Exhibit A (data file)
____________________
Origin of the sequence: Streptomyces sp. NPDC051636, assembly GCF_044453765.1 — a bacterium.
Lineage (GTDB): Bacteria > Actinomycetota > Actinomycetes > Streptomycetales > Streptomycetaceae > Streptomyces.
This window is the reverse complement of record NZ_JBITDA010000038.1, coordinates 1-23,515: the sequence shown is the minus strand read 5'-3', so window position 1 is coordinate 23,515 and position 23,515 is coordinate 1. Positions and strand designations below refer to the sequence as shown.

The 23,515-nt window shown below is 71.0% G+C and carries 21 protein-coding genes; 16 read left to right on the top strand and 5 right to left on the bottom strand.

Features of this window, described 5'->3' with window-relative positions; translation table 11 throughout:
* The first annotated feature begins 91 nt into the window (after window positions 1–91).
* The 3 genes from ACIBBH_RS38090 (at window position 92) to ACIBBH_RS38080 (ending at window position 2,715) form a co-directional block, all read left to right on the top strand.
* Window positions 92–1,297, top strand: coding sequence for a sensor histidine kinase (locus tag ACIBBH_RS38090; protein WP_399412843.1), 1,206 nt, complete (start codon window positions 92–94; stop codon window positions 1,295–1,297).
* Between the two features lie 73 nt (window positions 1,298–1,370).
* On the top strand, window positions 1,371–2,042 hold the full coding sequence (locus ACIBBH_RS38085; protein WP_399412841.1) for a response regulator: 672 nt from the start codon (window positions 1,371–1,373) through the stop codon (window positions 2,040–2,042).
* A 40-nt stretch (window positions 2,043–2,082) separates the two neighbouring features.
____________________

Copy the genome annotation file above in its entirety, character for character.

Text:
Origin of the sequence: Streptomyces sp. NPDC051636, assembly GCF_044453765.1 — a bacterium.
Lineage (GTDB): Bacteria > Actinomycetota > Actinomycetes > Streptomycetales > Streptomycetaceae > Streptomyces.
This window is the reverse complement of record NZ_JBITDA010000038.1, coordinates 1-23,515: the sequence shown is the minus strand read 5'-3', so window position 1 is coordinate 23,515 and position 23,515 is coordinate 1. Positions and strand designations below refer to the sequence as shown.

The 23,515-nt window shown below is 71.0% G+C and carries 21 protein-coding genes; 16 read left to right on the top strand and 5 right to left on the bottom strand.

Features of this window, described 5'->3' with window-relative positions; translation table 11 throughout:
* The first annotated feature begins 91 nt into the window (after window positions 1–91).
* The 3 genes from ACIBBH_RS38090 (at window position 92) to ACIBBH_RS38080 (ending at window position 2,715) form a co-directional block, all read left to right on the top strand.
* Window positions 92–1,297, top strand: coding sequence for a sensor histidine kinase (locus tag ACIBBH_RS38090; protein WP_399412843.1), 1,206 nt, complete (start codon window positions 92–94; stop codon window positions 1,295–1,297).
* Between the two features lie 73 nt (window positions 1,298–1,370).
* On the top strand, window positions 1,371–2,042 hold the full coding sequence (locus ACIBBH_RS38085; protein WP_399412841.1) for a response regulator: 672 nt from the start codon (window positions 1,371–1,373) through the stop codon (window positions 2,040–2,042).
* A 40-nt stretch (window positions 2,043–2,082) separates the two neighbouring features.